I thought about writing my response so as not to get that reply, but I was too
What's that rule? The walls of the mortise shouldn't be any thinner than the
thickness of the tenon? For example, a M&T joint in 3/4" stock shouldn't have
a tenon any thicker than 1/4"; Zat sound right?
See Nad. See Nad go. Go Nad!
To reply, eat the taco.
A guide from my days doing machine design.
Allow the tenon to be 50% of the stock thickness which means the
cheeks of the mortise will each be 25% of the stock thickness.
Based on the above, for a piece of 3/4" stock, the tenon would be 3/8"
thick and each cheek will be 3/16" thick.
The cheeks and the tenon equally share the load, thus have equal total
Works for me.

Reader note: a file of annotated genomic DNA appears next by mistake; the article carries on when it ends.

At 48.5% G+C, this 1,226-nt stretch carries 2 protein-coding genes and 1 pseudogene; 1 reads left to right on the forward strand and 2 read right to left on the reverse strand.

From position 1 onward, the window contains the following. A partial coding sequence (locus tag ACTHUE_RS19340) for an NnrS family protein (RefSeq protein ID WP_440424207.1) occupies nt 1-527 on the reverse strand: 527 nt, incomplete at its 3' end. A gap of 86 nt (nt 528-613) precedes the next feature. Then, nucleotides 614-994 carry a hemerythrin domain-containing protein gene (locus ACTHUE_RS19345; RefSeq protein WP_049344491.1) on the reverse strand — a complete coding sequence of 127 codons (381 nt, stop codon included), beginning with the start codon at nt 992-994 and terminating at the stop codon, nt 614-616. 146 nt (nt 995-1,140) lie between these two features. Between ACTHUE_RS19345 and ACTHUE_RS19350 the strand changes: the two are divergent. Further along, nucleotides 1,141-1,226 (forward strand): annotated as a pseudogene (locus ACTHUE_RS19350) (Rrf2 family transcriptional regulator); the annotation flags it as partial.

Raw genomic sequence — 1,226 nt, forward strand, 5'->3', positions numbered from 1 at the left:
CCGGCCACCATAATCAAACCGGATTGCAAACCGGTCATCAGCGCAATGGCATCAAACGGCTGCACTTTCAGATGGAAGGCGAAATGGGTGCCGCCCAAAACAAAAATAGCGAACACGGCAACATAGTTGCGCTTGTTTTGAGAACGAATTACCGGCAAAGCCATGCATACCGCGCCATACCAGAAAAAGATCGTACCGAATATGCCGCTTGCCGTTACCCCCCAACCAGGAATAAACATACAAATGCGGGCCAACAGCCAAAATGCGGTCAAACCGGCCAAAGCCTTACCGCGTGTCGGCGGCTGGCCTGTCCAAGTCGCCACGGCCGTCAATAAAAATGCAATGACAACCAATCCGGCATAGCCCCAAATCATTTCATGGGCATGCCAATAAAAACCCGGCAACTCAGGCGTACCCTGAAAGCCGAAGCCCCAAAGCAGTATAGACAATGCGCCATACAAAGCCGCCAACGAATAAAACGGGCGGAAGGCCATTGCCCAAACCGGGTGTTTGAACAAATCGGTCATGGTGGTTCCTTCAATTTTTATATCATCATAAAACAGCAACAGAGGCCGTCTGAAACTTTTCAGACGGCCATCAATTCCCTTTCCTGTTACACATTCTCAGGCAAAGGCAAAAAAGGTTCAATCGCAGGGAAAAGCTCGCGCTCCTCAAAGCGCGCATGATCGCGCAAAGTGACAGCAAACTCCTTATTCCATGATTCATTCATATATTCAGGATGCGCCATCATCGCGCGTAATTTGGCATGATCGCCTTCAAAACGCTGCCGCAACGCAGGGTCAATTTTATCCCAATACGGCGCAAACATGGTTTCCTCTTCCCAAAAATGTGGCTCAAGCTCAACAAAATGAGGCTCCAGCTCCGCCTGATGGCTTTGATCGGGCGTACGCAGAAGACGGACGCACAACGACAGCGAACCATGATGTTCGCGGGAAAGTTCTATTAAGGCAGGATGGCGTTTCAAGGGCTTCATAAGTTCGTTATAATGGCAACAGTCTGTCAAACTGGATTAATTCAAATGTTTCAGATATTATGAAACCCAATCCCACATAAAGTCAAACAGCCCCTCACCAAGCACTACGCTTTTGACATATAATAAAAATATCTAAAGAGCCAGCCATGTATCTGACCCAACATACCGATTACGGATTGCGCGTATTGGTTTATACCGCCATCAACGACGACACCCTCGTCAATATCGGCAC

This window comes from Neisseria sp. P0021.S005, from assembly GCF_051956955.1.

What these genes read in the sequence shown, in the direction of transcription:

For machine cut mortises, the walls of the mortise combined shouldn't be
thinner than the thickness of the tenon. This equalizes the amount of
wood in each component. For 3/4" stock, the tenon should be 3/8".
For hand-cut mortises, you'll often see the 1/3" rule, which results in
1/4" tenons. There are two reasons given for this: 1) hand cutting is
harder on the piece being mortised, so this gives a bit more wall
strength, and 2) it's quicker to cut a 1/4" mortise since you're
removing only half the material.
And note that it's the thickness of the piece being mortised that is the
main criteria here...there's no real downside of having a fat tenon on
the piece being tenoned as long as there is still some shoulder left.
So if you have a table apron joining with a thicker leg, you can use a
tenon thicker than half the thickness of the apron.
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